Sherlock Holmes 3D

I am, as far as I know, the only person to have ever made a Sherlock Holmes film in 3D.

This is no mean feat, as the great detective has appeared in over 211 films since 1900, being portrayed by more than 75 actors and is, according to the Guinness Book of World Records the most portrayed movie character ever.

My 3D film of Sherlock Holmes is a 4D attraction film aimed at visitor attractions such as theme parks and museums.  With several high profile Sherlock Holmes projects in the media at the moment I thought it might be interesting to look at what informed our film and compare it to other screen versions of the character.

I have been a fan of Sherlock Holmes since I was in my early teens when I heard the BBC’s radio versions of Conan Doyle’s original stories starring Clive Merrison and Michael Williams. I subsequently read all the original stories and have been fascinated ever since by the character; and his relationship with his friend and chronicler Doctor John H. Watson.  I even know the “H” stands for Hamish.

Currently in the multiplexes you can see Sherlock Holmes – A Game of Shadows, the second film to star Robert Downey Jr. in the title role.  The first installment in 2009 was a surprise hit; and I myself was very pleasantly surprised with it.  I went in expecting it to be a bastardised Hollywood rehash exploiting the character for brand power only and using it as a springing board to deliver a standard-issue action/adventure flick.  However after about 10 minutes I realized that this really is Sherlock Holmes – the setting is right, there are references to trivia from the stories and most important of all – the relationship between Holmes and Watson is lovingly rendered.  In this version they’re portrayed as a kind of bickering married couple, constantly at each other’s throats but bound together by their mutual dependency on the other’s qualities. Having seen the second installment last night I can report it tops its predecessor on almost all levels.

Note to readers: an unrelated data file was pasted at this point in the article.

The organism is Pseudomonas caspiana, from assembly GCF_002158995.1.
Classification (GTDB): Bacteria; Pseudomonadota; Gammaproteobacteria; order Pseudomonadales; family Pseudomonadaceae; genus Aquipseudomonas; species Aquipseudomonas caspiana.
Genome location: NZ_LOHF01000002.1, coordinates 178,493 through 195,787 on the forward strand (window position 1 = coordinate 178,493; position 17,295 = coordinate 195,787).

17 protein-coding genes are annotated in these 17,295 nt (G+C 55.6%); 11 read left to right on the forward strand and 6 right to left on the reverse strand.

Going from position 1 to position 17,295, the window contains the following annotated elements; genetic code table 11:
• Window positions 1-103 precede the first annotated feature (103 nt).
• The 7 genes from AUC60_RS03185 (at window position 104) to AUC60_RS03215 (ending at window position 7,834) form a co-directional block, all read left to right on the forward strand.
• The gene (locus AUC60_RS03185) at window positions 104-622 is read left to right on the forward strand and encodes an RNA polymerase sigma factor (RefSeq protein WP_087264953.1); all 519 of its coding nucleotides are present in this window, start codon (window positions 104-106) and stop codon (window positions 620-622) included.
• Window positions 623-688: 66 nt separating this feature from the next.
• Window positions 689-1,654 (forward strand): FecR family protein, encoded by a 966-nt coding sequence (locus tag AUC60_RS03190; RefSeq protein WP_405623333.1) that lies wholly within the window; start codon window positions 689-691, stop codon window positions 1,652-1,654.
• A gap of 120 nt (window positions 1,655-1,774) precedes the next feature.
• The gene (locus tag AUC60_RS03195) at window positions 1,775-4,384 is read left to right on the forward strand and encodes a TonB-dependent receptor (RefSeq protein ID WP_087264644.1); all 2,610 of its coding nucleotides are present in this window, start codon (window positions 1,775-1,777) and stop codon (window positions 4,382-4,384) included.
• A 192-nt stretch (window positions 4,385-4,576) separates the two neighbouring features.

Last year we also saw Sherlock, a BBC series cunningly updating the character to the present day. Quite why no one had done this before defeats me, because it was quite simply a brilliant idea: transposing the familiar scenario to the modern world; and once again Steven Moffatt (of Dr. Who infamy) made sure this really was Sherlock Holmes. All the details were spot on and the casting (Martin Freeman especially) is perfect.  Personally I found the construction of the mysteries a little too outlandish to really work well – it seemed to devalue Holmes’ powers of deduction that he could apply them successfully to cases that seem quite illogical and the resolution of which didn’t make a lot of sense; to me at least.

In our 3D Sherlock Holmes however we decided that it wasn’t really worth trying to reinvent the character within a ten minute film; not least of all since these other recent projects had done that so well. Instead we decided to deliver the clichéd, standard-issue Holmes we remember from the Basil Rathbone movies of the 1940s with his pipe, deerstalker and magnifying glass: but to try and revel in these clichés and make them fun and entertaining.  I saw the props as being part of Holmes identity; tokens he would need to activate his powers of deduction and solve the mystery.  At the core of the story however we put the relationship with Doctor Watson; on whom Holmes relies for the common sense and human touch he cannot perceive despite his incredible skills of reasoning.  Holmes needs Watson and Watson needs Holmes and around this central truth all versions of Sherlock Holmes revolve, and it is this that has kept audiences fascinated by the character for over 100 years and will ensure he is popular even 100 years from now.

You can watch the trailer for Sherlock Holmes 4D here: www.sherlockholmes4D.com